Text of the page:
Noise Pop Takes Over San Francisco

ByABC News
March 7, 2001, 2:35 PM

March 5 -- SAN FRANCISCO This year's Noise Pop Festival was marked by a massive influx of participating bands so many, in fact, that deciding which shows to attend over the weekend became the real chore of the event. Between Friday evening and Sunday night, no fewer than 45 bands graced the stages of participating venues across the city.

With venues spread far and wide throughout the city and with the continual threat of rain navigating the Noise Pop city was a challenge, but a rewarding one.


The Church Steps took the small, cozy stage Friday night at Café DuNord, delivering mournful Americana-tinged wasteland guitar sounds, augmented by computer noises. Mike Donovan's slacker-style vocals were strained, yet impassioned, and drenched in dreary sweetness, while his partner, Chris Douglas, hunched over his computer, coaxing a variety of blips, scattered beats, and off-kilter electronic noise into the mix. Country rock foursome the Court and Spark masterfully served up tears-in-your-beer twang, creating an atmosphere of roadhouse honky-tonk. With a penchant for drone mantras, lingering notes, bass reverberating through the floorboards, and what can only be described as prog-fusion overdrive, Tarentel seemed the odd choice to headline this bill. The group's ephemeral space jam style floated off into translucent somnambulistic soundscapes that would best accompany some dark animated fantasy film.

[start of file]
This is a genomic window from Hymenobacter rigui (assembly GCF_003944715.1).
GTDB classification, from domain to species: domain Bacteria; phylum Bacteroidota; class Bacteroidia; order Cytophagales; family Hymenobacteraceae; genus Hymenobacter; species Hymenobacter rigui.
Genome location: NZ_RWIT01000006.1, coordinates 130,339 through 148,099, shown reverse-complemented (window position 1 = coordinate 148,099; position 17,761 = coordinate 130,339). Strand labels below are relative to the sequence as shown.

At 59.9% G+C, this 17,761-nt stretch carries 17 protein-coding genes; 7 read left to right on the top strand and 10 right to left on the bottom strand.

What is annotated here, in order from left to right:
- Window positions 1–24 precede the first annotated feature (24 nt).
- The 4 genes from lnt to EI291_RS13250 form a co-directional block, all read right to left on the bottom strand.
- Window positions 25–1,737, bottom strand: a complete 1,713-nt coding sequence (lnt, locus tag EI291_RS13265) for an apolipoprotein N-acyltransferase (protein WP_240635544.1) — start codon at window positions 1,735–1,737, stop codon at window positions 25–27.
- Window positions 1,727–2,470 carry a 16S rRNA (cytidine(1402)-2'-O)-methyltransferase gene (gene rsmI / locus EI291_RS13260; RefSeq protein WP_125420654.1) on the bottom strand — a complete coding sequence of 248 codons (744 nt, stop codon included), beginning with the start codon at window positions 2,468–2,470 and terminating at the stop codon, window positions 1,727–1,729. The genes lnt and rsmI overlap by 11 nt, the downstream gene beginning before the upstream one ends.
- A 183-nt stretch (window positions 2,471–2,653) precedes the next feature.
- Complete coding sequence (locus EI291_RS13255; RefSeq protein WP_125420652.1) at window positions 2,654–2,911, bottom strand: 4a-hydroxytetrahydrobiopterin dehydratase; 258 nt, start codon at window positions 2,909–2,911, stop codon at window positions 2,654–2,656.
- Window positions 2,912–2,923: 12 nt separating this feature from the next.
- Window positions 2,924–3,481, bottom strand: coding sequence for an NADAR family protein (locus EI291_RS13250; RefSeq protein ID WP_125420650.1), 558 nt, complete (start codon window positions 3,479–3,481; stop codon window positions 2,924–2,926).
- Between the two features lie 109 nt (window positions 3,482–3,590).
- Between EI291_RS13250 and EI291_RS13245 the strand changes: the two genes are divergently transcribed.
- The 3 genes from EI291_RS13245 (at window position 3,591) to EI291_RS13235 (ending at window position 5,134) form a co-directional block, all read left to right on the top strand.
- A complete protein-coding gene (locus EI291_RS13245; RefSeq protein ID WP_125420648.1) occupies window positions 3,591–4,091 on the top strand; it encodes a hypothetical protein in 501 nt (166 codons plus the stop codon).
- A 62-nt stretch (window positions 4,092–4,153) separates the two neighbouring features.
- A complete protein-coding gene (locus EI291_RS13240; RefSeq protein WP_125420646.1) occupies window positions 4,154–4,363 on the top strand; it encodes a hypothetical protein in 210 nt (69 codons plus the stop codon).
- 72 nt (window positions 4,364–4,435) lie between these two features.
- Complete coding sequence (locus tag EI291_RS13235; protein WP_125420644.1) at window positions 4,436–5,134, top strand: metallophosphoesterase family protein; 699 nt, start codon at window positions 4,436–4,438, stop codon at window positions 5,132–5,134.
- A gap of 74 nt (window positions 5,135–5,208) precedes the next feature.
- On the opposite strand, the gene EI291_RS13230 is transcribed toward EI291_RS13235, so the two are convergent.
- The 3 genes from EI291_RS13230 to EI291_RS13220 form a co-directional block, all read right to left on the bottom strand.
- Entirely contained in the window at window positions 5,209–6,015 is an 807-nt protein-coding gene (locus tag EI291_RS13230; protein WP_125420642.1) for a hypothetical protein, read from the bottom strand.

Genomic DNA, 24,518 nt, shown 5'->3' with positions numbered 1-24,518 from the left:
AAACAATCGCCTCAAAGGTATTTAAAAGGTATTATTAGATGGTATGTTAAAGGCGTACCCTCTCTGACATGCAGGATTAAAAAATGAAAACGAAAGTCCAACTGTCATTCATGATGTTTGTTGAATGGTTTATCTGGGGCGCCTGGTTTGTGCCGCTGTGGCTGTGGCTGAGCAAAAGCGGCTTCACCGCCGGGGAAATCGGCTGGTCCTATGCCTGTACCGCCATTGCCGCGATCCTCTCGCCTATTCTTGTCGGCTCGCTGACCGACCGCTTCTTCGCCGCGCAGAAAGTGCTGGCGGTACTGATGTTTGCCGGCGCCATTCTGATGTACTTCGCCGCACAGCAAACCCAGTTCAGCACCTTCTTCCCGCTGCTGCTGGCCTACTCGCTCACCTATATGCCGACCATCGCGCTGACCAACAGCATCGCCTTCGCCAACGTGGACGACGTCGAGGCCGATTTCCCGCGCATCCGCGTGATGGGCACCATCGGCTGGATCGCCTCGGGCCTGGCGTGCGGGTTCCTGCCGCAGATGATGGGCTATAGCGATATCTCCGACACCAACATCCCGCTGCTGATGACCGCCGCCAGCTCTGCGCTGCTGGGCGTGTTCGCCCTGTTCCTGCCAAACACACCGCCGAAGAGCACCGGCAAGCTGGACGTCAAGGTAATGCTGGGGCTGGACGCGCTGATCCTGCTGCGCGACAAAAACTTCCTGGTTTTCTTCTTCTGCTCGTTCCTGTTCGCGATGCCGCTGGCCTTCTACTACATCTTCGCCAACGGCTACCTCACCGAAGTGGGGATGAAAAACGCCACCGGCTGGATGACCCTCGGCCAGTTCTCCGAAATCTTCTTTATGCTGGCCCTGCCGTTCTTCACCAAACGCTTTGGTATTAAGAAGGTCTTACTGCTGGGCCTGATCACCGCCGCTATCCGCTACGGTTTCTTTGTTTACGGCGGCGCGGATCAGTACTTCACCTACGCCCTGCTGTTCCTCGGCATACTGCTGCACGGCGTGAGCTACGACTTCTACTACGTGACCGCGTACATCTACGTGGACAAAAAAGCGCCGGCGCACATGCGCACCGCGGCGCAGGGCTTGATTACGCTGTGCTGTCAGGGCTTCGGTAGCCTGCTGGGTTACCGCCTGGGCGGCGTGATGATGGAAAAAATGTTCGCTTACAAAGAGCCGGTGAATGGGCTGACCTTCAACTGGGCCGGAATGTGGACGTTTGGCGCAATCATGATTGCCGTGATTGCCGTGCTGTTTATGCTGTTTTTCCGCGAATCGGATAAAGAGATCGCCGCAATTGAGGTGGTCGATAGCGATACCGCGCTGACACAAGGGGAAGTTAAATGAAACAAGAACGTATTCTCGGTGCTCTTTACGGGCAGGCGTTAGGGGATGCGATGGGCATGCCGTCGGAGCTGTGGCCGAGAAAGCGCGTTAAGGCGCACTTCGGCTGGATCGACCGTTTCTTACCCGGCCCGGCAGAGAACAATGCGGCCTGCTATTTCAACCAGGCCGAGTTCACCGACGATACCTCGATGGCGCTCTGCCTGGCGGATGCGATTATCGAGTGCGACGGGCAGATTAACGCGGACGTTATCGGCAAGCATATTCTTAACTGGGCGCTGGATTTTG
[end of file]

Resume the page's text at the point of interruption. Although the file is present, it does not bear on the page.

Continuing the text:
The Bottom of the Hill was the first stop for Saturday's sonic festivities, with its afternoon show consisting of The Henry Miller Sextet, The Orange Peels, The Shins, and The Aislers Set. The Orange Peels treated the crowd to a set of jangly, glowing Cali-pop, and after a brief set change, Albuquerque, N.M.'s The Shins sauntered on stage and began bouncing through their weird amalgamation of The Cure (sans goth trappings) and neo-'60s garage psych-pop ambiance. Frontman James Mercer unloads his lyrics in a tinny, nasal falsetto that sounds like a Yankee Robert Smith. The Shins' catchy, mildly abrasive pop was further enhanced by quirky Casio plinking, resounding bass lines, and kinetic drumming. Headlining the afternoon bill was local act The Aislers Set, whose songs ranged between mid-tempo tunes that sounded like the Velvet Underground and up-tempo ditties rife with "ba-ba-ba-ba" vocal harmonies that would fit right in with the beach partiers of the late '50s.